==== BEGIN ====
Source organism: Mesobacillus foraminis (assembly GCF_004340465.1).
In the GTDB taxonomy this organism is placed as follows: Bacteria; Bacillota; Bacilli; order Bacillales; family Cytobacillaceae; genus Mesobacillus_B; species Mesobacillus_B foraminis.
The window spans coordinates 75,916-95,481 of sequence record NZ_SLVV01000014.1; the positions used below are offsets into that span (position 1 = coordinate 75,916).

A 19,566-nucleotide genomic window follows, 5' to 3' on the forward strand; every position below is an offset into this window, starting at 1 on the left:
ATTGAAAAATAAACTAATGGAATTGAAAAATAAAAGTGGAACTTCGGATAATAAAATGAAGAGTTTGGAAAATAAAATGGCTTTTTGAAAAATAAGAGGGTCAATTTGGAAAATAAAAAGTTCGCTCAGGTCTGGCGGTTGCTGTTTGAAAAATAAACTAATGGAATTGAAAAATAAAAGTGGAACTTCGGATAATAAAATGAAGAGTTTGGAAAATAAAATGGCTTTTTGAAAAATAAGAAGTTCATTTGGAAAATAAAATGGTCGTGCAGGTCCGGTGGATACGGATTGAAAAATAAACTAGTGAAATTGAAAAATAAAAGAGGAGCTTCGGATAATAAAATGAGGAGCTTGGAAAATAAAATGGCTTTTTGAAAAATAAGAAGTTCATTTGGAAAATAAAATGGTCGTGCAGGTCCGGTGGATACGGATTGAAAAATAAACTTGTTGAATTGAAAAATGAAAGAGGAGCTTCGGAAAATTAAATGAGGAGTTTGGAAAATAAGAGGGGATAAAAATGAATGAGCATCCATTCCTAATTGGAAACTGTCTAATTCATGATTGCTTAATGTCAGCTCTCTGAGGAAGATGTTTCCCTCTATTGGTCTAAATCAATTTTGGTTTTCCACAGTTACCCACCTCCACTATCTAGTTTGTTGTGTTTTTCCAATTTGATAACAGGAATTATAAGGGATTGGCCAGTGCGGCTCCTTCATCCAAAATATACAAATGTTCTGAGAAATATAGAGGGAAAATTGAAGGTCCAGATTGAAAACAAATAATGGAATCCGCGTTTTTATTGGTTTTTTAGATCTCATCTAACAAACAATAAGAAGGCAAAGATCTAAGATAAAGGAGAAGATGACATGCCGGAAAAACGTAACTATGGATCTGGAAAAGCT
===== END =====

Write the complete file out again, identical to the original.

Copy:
Source organism: Mesobacillus foraminis (assembly GCF_004340465.1).
In the GTDB taxonomy this organism is placed as follows: Bacteria; Bacillota; Bacilli; order Bacillales; family Cytobacillaceae; genus Mesobacillus_B; species Mesobacillus_B foraminis.
The window spans coordinates 75,916-95,481 of sequence record NZ_SLVV01000014.1; the positions used below are offsets into that span (position 1 = coordinate 75,916).

A 19,566-nucleotide genomic window follows, 5' to 3' on the forward strand; every position below is an offset into this window, starting at 1 on the left:
ATTGAAAAATAAACTAATGGAATTGAAAAATAAAAGTGGAACTTCGGATAATAAAATGAAGAGTTTGGAAAATAAAATGGCTTTTTGAAAAATAAGAGGGTCAATTTGGAAAATAAAAAGTTCGCTCAGGTCTGGCGGTTGCTGTTTGAAAAATAAACTAATGGAATTGAAAAATAAAAGTGGAACTTCGGATAATAAAATGAAGAGTTTGGAAAATAAAATGGCTTTTTGAAAAATAAGAAGTTCATTTGGAAAATAAAATGGTCGTGCAGGTCCGGTGGATACGGATTGAAAAATAAACTAGTGAAATTGAAAAATAAAAGAGGAGCTTCGGATAATAAAATGAGGAGCTTGGAAAATAAAATGGCTTTTTGAAAAATAAGAAGTTCATTTGGAAAATAAAATGGTCGTGCAGGTCCGGTGGATACGGATTGAAAAATAAACTTGTTGAATTGAAAAATGAAAGAGGAGCTTCGGAAAATTAAATGAGGAGTTTGGAAAATAAGAGGGGATAAAAATGAATGAGCATCCATTCCTAATTGGAAACTGTCTAATTCATGATTGCTTAATGTCAGCTCTCTGAGGAAGATGTTTCCCTCTATTGGTCTAAATCAATTTTGGTTTTCCACAGTTACCCACCTCCACTATCTAGTTTGTTGTGTTTTTCCAATTTGATAACAGGAATTATAAGGGATTGGCCAGTGCGGCTCCTTCATCCAAAATATACAAATGTTCTGAGAAATATAGAGGGAAAATTGAAGGTCCAGATTGAAAACAAATAATGGAATCCGCGTTTTTATTGGTTTTTTAGATCTCATCTAACAAACAATAAGAAGGCAAAGATCTAAGATAAAGGAGAAGATGACATGCCGGAAAAACGTAACTATGGATCTGGAAAAGCT